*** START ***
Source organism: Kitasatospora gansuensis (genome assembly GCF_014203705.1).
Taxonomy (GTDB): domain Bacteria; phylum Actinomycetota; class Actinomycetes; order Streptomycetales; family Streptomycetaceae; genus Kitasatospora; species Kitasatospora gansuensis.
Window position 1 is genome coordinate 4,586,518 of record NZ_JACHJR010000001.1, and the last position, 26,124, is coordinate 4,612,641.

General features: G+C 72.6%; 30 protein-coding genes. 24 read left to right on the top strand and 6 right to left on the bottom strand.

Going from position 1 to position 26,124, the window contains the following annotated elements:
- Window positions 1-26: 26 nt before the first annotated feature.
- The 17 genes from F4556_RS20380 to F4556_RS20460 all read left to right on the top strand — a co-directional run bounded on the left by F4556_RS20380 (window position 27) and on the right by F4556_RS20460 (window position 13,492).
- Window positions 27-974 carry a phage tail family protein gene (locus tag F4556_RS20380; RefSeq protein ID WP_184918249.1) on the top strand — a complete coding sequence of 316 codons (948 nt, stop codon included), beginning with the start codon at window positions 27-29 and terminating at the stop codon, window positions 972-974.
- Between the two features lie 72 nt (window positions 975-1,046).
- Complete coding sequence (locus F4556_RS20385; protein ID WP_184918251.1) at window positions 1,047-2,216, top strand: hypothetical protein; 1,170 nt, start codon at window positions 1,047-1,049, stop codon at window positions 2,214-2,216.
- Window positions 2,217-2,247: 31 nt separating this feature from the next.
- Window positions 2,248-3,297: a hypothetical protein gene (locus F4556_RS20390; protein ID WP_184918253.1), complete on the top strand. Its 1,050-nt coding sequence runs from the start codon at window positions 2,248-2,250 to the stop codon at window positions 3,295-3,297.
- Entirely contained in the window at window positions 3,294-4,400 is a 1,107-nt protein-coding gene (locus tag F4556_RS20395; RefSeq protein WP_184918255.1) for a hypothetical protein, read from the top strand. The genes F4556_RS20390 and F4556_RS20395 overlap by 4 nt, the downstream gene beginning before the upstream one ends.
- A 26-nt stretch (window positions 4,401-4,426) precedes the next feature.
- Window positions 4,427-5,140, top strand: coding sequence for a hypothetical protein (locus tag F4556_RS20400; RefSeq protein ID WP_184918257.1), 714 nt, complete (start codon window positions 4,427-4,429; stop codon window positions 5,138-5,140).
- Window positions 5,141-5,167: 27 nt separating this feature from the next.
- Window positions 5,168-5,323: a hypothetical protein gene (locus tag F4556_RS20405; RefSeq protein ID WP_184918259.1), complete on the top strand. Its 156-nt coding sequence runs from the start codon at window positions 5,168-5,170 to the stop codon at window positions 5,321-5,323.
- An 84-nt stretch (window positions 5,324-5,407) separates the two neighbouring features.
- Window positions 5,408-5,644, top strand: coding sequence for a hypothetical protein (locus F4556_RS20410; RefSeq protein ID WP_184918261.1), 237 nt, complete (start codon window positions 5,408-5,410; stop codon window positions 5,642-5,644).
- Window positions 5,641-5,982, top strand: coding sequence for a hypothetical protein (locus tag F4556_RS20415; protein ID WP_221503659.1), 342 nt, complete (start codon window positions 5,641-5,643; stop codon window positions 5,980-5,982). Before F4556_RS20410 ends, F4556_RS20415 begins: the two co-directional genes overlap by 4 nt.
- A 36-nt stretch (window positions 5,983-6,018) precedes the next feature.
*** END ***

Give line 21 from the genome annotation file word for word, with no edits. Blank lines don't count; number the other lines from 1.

- A 36-nt stretch (window positions 5,983-6,018) precedes the next feature.